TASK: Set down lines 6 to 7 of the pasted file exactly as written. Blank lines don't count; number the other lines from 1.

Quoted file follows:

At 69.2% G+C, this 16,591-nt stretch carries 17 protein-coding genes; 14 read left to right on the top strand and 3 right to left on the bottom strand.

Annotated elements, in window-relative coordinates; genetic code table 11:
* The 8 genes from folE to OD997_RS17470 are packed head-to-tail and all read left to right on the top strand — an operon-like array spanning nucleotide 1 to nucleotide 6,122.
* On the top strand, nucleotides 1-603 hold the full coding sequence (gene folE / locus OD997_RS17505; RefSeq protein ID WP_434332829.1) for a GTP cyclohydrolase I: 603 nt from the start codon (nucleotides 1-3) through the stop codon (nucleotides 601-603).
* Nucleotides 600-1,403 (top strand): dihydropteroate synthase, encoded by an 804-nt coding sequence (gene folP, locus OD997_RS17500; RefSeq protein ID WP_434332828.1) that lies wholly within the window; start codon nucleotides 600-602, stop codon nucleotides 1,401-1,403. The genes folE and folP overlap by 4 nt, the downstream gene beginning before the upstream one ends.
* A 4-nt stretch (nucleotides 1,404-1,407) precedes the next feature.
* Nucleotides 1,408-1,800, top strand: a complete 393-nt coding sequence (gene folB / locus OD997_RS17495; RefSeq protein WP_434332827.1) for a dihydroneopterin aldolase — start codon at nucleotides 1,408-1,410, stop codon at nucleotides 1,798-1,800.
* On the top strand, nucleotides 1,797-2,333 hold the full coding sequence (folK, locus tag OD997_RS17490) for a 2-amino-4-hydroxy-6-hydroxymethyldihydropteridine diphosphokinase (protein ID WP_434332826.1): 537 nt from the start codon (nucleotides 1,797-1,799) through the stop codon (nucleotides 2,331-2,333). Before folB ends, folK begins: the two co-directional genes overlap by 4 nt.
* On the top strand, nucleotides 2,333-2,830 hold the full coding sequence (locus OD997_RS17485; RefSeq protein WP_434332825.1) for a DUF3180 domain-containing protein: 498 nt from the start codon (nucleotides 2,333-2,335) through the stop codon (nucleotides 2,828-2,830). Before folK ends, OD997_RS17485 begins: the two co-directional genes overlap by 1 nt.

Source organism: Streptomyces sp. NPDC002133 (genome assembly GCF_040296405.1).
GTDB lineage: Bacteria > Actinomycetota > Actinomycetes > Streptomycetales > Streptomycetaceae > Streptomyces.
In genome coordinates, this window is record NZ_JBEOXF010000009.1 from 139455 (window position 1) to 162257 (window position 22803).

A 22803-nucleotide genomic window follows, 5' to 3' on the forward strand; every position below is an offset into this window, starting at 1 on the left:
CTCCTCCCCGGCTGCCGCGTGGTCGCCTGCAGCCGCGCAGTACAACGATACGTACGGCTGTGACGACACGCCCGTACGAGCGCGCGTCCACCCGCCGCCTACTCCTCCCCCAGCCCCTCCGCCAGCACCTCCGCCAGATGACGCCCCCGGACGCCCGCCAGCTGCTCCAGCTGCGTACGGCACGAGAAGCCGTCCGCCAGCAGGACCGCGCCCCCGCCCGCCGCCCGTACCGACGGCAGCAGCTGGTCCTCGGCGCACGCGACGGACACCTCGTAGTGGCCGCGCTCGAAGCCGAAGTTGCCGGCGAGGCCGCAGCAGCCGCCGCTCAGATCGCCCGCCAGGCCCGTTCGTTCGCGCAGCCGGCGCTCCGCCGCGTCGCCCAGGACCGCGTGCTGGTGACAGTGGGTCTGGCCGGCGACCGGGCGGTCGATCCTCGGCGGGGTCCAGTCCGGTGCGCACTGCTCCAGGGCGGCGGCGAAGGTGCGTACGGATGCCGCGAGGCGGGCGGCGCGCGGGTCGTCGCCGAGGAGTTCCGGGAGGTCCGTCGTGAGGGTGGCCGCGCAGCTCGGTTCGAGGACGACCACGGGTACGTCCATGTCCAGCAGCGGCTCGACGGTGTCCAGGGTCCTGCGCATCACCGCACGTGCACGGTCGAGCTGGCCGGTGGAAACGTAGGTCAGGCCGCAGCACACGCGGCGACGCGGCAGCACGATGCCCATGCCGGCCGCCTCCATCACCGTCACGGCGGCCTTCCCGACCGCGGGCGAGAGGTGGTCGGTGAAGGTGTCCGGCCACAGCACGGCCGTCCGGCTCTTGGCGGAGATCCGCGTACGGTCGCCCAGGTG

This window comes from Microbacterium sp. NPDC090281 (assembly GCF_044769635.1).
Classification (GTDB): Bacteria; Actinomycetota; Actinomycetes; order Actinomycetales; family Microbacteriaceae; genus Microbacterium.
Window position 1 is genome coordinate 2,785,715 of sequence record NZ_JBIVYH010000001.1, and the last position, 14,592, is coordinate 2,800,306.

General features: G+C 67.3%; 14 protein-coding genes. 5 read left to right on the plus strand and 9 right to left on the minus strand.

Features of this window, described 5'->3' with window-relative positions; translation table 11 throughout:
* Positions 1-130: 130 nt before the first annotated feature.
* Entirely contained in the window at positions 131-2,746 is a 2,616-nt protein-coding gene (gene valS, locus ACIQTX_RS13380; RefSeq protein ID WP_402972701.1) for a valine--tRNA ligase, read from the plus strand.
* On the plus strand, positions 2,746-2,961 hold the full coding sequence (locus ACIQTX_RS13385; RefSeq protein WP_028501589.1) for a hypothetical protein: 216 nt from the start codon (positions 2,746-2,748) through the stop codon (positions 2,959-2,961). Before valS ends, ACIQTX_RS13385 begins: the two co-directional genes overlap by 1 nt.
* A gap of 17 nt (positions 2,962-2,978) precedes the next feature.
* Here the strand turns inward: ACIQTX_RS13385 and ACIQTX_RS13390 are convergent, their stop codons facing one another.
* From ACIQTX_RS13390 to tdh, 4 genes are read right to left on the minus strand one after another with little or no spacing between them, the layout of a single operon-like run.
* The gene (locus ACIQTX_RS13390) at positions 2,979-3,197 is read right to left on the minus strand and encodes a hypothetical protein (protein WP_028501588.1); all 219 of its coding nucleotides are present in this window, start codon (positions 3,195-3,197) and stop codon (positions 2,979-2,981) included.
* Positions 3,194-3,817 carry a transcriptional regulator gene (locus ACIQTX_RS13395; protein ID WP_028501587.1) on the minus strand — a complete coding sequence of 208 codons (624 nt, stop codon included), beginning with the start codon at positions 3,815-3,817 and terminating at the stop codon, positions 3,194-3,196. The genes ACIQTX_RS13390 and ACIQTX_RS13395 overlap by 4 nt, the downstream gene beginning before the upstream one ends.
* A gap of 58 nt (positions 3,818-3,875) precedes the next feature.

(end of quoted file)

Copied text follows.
* A 4-nt stretch (nucleotides 1,404-1,407) precedes the next feature.
* Nucleotides 1,408-1,800, top strand: a complete 393-nt coding sequence (gene folB / locus OD997_RS17495; RefSeq protein WP_434332827.1) for a dihydroneopterin aldolase — start codon at nucleotides 1,408-1,410, stop codon at nucleotides 1,798-1,800.